Terrestrial Life - Muskoxen
Muskoxen (Ovibos moschatus) were driven to extinction before the 20th century. They were reintroduced in 1969 and their numbers reached a peak at almost 400 individuals in 1986. Since then, the muskoxen population has declined to around 200 individuals. Reasons for this population decline include emigration, increased predation by grizzly bears, and severe winters. Also, hunting by humans has increased since their reintroduction. (Patricia E. Reynolds, Kenneth J. Wilson, and David R. Klein, 2002)
Population dynamics of Muskoxen
Muskoxen conserve energy by limiting their movement; they tend to stick to a core area about 50 km2 in the winter and 200 km2 during the calving and summer seasons. Calving occurs from March to June, so it is especially important for mothers to build up enough reserves during the summer to last the winter and to feed the newborn. Thus, a prolonged winter would have significant negative impacts on calf survival.
Muskoxen depend on riparian cover along river corridors, floodplains, and foothills year-round. During the winter, it seeks out areas of soft shallow snow. Its winter diet consists mainly of low-quality forage such as sedges, grasses, mosses, and forbs. In the spring, it feeds on high quality flowering sedges. Muskoxen tend to be very loyal to a particular spot, returning there year after year. (Patricia E. Reynolds, Kenneth J. Wilson, and David R. Klein, 2002)
Any human activity should stay away from the muskoxen habitats, including adjacent uplands. The areas that muskoxen frequent are places often used for gravel and water extraction for roads and/or platforms. Muskoxen congregate into larger groups in the winter, and large groups of animals are more likely to be disturbed by human activity because they tend to have more sensitive individuals.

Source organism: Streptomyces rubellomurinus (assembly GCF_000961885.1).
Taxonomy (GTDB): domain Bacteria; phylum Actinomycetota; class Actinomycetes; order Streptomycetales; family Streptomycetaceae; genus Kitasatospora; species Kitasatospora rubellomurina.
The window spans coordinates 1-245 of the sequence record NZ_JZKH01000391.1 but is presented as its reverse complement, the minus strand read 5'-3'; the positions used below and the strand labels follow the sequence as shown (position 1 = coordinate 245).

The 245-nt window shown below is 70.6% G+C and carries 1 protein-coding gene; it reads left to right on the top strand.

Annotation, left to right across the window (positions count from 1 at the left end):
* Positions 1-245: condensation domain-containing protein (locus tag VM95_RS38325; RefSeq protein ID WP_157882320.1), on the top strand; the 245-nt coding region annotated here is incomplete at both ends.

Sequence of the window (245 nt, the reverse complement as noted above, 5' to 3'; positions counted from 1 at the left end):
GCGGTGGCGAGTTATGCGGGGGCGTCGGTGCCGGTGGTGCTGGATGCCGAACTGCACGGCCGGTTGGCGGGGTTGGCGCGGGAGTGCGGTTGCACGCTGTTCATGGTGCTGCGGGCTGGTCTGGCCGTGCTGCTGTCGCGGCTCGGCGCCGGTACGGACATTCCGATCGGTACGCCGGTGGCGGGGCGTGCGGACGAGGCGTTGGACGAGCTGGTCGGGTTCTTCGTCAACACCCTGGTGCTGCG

Muskoxen groups that have moved west tolerate the Trans-Alaskan pipeline and the Dalton highway, but it is due to the wider area of habitable land available to the animals. Muskoxen remaining in the 1002 coastal plain are in a more geographically constricted habitat, with the Beaufort Sea to the north and the Brooks Range to the south. Eastern muskoxen populations are likely to suffer if human activities displace their territories and there are few alternative habitats available. (Patricia E. Reynolds, Kenneth J. Wilson, and David R. Klein, 2002)
Muskoxen habitats and vegetation in ANWR: Map
As muskoxen populations in the far west have coexisted peacefully with the
Trans-Alaskan pipeline, a similar pipeline through the 1002 region should
have little impact as well-- if it is built with the same environmental precautions.
For example, the Trans-Alaskan pipeline has 579 animal crossings over its
800 mile span.
Locations of mixed-sex groups of muskoxen seen during winter and summer surveys in the Arctic National Wildlife Refuge, Alaska, USA, 1982-1999: Map
Map on muskoxen and vegetation: "Distribution of Selected Wildlife on Arctic Refuge Coastal Plain". Conservation GIS Center. February 5, 2003. http://www.conservationgiscenter.org/maps/html/2000_wildlife.html and GIS data from USGS